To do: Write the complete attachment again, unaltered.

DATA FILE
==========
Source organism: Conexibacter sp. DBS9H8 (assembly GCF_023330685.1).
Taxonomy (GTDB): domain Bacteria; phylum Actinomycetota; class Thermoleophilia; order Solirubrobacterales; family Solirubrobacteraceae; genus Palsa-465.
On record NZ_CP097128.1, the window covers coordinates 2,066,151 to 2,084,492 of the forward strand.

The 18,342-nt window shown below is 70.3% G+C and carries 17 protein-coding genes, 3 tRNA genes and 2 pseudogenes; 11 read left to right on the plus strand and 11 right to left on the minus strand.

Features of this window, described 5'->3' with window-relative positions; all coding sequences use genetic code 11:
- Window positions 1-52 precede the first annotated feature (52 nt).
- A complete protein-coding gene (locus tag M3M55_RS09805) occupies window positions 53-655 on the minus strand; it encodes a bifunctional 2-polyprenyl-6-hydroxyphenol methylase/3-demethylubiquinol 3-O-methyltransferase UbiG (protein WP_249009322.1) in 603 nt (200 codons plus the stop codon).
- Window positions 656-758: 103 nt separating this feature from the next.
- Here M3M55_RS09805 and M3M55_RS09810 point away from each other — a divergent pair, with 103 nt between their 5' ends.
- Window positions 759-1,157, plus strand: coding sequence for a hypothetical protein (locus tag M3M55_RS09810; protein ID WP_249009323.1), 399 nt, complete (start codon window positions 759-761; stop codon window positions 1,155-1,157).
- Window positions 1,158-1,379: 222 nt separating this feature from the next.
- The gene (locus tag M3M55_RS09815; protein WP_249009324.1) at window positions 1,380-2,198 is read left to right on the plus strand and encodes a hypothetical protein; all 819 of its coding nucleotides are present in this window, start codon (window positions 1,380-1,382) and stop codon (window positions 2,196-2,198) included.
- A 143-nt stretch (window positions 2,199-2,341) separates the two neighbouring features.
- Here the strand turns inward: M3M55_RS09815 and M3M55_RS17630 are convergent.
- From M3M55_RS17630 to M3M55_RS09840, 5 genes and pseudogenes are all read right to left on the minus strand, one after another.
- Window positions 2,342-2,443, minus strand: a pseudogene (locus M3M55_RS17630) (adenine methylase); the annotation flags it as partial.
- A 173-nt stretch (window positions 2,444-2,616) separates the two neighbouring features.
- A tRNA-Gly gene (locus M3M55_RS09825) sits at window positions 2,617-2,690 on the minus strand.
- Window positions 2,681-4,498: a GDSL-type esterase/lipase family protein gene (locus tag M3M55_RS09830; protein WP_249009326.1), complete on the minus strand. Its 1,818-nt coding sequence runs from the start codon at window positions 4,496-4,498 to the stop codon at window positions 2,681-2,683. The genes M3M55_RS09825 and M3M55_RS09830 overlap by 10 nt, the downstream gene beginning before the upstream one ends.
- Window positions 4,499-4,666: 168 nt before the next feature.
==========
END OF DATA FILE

Source organism: Conexibacter sp. DBS9H8 (assembly GCF_023330685.1).
Taxonomy (GTDB): domain Bacteria; phylum Actinomycetota; class Thermoleophilia; order Solirubrobacterales; family Solirubrobacteraceae; genus Palsa-465.
On record NZ_CP097128.1, the window covers coordinates 2,066,151 to 2,084,492 of the forward strand.

The 18,342-nt window shown below is 70.3% G+C and carries 17 protein-coding genes, 3 tRNA genes and 2 pseudogenes; 11 read left to right on the plus strand and 11 right to left on the minus strand.

Features of this window, described 5'->3' with window-relative positions; all coding sequences use genetic code 11:
- Window positions 1-52 precede the first annotated feature (52 nt).
- A complete protein-coding gene (locus tag M3M55_RS09805) occupies window positions 53-655 on the minus strand; it encodes a bifunctional 2-polyprenyl-6-hydroxyphenol methylase/3-demethylubiquinol 3-O-methyltransferase UbiG (protein WP_249009322.1) in 603 nt (200 codons plus the stop codon).
- Window positions 656-758: 103 nt separating this feature from the next.
- Here M3M55_RS09805 and M3M55_RS09810 point away from each other — a divergent pair, with 103 nt between their 5' ends.
- Window positions 759-1,157, plus strand: coding sequence for a hypothetical protein (locus tag M3M55_RS09810; protein ID WP_249009323.1), 399 nt, complete (start codon window positions 759-761; stop codon window positions 1,155-1,157).
- Window positions 1,158-1,379: 222 nt separating this feature from the next.
- The gene (locus tag M3M55_RS09815; protein WP_249009324.1) at window positions 1,380-2,198 is read left to right on the plus strand and encodes a hypothetical protein; all 819 of its coding nucleotides are present in this window, start codon (window positions 1,380-1,382) and stop codon (window positions 2,196-2,198) included.
- A 143-nt stretch (window positions 2,199-2,341) separates the two neighbouring features.
- Here the strand turns inward: M3M55_RS09815 and M3M55_RS17630 are convergent.
- From M3M55_RS17630 to M3M55_RS09840, 5 genes and pseudogenes are all read right to left on the minus strand, one after another.
- Window positions 2,342-2,443, minus strand: a pseudogene (locus M3M55_RS17630) (adenine methylase); the annotation flags it as partial.
- A 173-nt stretch (window positions 2,444-2,616) separates the two neighbouring features.
- A tRNA-Gly gene (locus M3M55_RS09825) sits at window positions 2,617-2,690 on the minus strand.
- Window positions 2,681-4,498: a GDSL-type esterase/lipase family protein gene (locus tag M3M55_RS09830; protein WP_249009326.1), complete on the minus strand. Its 1,818-nt coding sequence runs from the start codon at window positions 4,496-4,498 to the stop codon at window positions 2,681-2,683. The genes M3M55_RS09825 and M3M55_RS09830 overlap by 10 nt, the downstream gene beginning before the upstream one ends.
- Window positions 4,499-4,666: 168 nt before the next feature.